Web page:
Last night I set to work on poaching a quince, peeling and slicing eight Granny Smith apples, delicately rolling out pastry dough, and reducing quince poaching liquid to a stickily delicious glaze for an apple tart. Piper sat at my heels playing with her baby doll, little wooden people, a playground set and two big plastic Halloween candy bowls. Will busied himself in the kitchen with dinner — a delicious vegan classic: TLT, or tempeh, lettuce and tomato sandwiches.
Quince. I seem to remember naively eating one raw before, and disregarding the astringent fruit completely until now. I started to simmer a mixture of water and sugar for a simple syrup in which to poach the quince, as suggested in The Art of Simple Food. I peeled the fruit, then thought I would be able to get through the tough core with an apple corer only to find out the center was indeed much larger and firmer than that of an apple. With some effort I worked the core out with my small paring knife, and quickly placed the pieces in the hot pot of liquid before they began to brown. Next, Waters suggests adding some aromatics to enhance and flavor the fruit poaching liquid. I added the zest and juice of a lemon, half of a vanilla bean (and saved the other half to make vanilla sugar), and a cinnamon stick. The spices lent a warm and soothing fragrance that wafted from the pot throughout the kitchen while I went about my other prep work. A side note: the quince never turned that pretty pink I’ve read about once it was cooked, do they always?
Rolling out the pastry dough was much easier this time. I love the little trick of rolling the dough around the pin and then unrolling it back over my parchment lined baking sheet. I hold my breath just a bit each time, though I feel much better about doing this little circus trick than folding it all up into squares and then unfolding it. It just seems like my dough might stick if I did that.
Then comes the mystery of the concentric circles. Waters suggests placing the apples into tight concentric circles, end to end around the pastry. I thought I knew what it meant, instinctively, until Will came around and turned my apples around. We placed them end to end, beginning our circle clockwise, and then the same way for the next set only starting out circle reverse clockwise. It seemed to make an aesthetic difference, though I’m not sure how? When the apples are placed vertically I think I can understand it better, but horizontally I think I was able to fit more apples (and quince, whose slices I tucked in wherever I could). With the fruit I had leftover I froze for another use. I’m just now remembering that I’ve left them on their plates in the freezer and forgotten to transfer the pieces to a freezer bag…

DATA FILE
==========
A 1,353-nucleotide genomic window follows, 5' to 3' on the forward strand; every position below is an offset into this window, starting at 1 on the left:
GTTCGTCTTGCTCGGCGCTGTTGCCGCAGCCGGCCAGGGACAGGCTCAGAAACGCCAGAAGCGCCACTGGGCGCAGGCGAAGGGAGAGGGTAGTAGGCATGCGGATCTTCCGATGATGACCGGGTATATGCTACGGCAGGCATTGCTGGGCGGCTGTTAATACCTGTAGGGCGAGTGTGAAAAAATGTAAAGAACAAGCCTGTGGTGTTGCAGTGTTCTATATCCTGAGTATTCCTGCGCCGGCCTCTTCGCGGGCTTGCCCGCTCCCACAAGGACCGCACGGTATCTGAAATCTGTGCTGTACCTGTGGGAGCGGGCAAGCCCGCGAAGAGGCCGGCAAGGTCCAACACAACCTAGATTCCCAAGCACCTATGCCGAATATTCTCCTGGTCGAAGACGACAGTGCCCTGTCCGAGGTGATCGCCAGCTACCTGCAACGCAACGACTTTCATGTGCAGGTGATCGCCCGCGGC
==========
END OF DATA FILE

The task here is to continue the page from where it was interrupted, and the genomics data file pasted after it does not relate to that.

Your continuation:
I reduced the poaching liquid, adding a bit more sugar to the mix to help it along. After 45 minutes, I took the tart (or pizza, as Piper called it) out of the oven and let it cool on a wire rack. We had some fun taking pictures of it on the cutting board once it cooled a bit, and then had even more fun glazing it with the quince reduction. All in all I’m tired. The tart tasted good, though I thought the Granny Smiths were a bit tart combined with the lemon juice in the reduction and the fact that I kept them in lemon water to prevent browning. Will enjoyed it, Piper took a bite. Waters did suggest using Granny Smiths, so maybe the dessert is not intended to be intensely sweet. Though, when I told Will I thought it could be sweeter he looked at me with a raised eyebrow, as if to say “Really?” I think maybe my taste buds had checked out for the night by then.
Now I’m up early, or it was early when I started this blog post. Will’s off at work and Piper is sleeping in. We had this wonderful walk yesterday, and later in the day we painted popsicle stick Jack-o-lanterns. Oops–she’s up now! Wishing you all an exciting day, with a slice of sweetness on the side.